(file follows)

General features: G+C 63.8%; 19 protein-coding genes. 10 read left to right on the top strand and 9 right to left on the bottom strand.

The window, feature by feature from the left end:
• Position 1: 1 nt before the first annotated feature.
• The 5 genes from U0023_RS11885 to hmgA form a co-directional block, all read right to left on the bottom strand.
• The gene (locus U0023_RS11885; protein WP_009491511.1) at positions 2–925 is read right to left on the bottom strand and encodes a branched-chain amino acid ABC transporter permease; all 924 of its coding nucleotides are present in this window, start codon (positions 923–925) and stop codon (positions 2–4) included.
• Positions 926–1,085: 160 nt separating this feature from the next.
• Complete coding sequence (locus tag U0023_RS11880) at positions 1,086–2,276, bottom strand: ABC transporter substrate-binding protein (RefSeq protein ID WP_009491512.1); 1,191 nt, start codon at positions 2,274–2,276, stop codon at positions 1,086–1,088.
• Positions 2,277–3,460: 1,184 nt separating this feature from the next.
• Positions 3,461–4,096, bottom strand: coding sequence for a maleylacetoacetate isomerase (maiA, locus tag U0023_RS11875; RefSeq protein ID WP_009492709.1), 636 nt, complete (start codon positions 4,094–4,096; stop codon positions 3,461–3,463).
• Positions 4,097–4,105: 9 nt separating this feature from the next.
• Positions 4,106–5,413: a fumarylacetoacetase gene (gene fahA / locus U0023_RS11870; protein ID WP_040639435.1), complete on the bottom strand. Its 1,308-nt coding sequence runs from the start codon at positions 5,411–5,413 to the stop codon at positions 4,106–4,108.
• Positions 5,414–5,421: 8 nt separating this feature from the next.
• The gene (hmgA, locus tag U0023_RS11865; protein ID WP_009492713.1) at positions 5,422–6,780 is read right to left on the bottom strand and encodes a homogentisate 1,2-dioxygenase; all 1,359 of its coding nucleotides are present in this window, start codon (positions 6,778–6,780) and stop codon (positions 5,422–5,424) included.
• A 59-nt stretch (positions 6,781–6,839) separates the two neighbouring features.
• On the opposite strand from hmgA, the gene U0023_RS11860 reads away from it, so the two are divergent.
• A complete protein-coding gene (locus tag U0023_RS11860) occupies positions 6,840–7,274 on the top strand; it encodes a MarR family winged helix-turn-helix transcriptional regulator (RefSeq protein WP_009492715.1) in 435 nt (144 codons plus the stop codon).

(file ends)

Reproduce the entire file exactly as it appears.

General features: G+C 63.8%; 19 protein-coding genes. 10 read left to right on the top strand and 9 right to left on the bottom strand.

The window, feature by feature from the left end:
• Position 1: 1 nt before the first annotated feature.
• The 5 genes from U0023_RS11885 to hmgA form a co-directional block, all read right to left on the bottom strand.
• The gene (locus U0023_RS11885; protein WP_009491511.1) at positions 2–925 is read right to left on the bottom strand and encodes a branched-chain amino acid ABC transporter permease; all 924 of its coding nucleotides are present in this window, start codon (positions 923–925) and stop codon (positions 2–4) included.
• Positions 926–1,085: 160 nt separating this feature from the next.
• Complete coding sequence (locus tag U0023_RS11880) at positions 1,086–2,276, bottom strand: ABC transporter substrate-binding protein (RefSeq protein ID WP_009491512.1); 1,191 nt, start codon at positions 2,274–2,276, stop codon at positions 1,086–1,088.
• Positions 2,277–3,460: 1,184 nt separating this feature from the next.
• Positions 3,461–4,096, bottom strand: coding sequence for a maleylacetoacetate isomerase (maiA, locus tag U0023_RS11875; RefSeq protein ID WP_009492709.1), 636 nt, complete (start codon positions 4,094–4,096; stop codon positions 3,461–3,463).
• Positions 4,097–4,105: 9 nt separating this feature from the next.
• Positions 4,106–5,413: a fumarylacetoacetase gene (gene fahA / locus U0023_RS11870; protein ID WP_040639435.1), complete on the bottom strand. Its 1,308-nt coding sequence runs from the start codon at positions 5,411–5,413 to the stop codon at positions 4,106–4,108.
• Positions 5,414–5,421: 8 nt separating this feature from the next.
• The gene (hmgA, locus tag U0023_RS11865; protein ID WP_009492713.1) at positions 5,422–6,780 is read right to left on the bottom strand and encodes a homogentisate 1,2-dioxygenase; all 1,359 of its coding nucleotides are present in this window, start codon (positions 6,778–6,780) and stop codon (positions 5,422–5,424) included.
• A 59-nt stretch (positions 6,781–6,839) separates the two neighbouring features.
• On the opposite strand from hmgA, the gene U0023_RS11860 reads away from it, so the two are divergent.
• A complete protein-coding gene (locus tag U0023_RS11860) occupies positions 6,840–7,274 on the top strand; it encodes a MarR family winged helix-turn-helix transcriptional regulator (RefSeq protein WP_009492715.1) in 435 nt (144 codons plus the stop codon).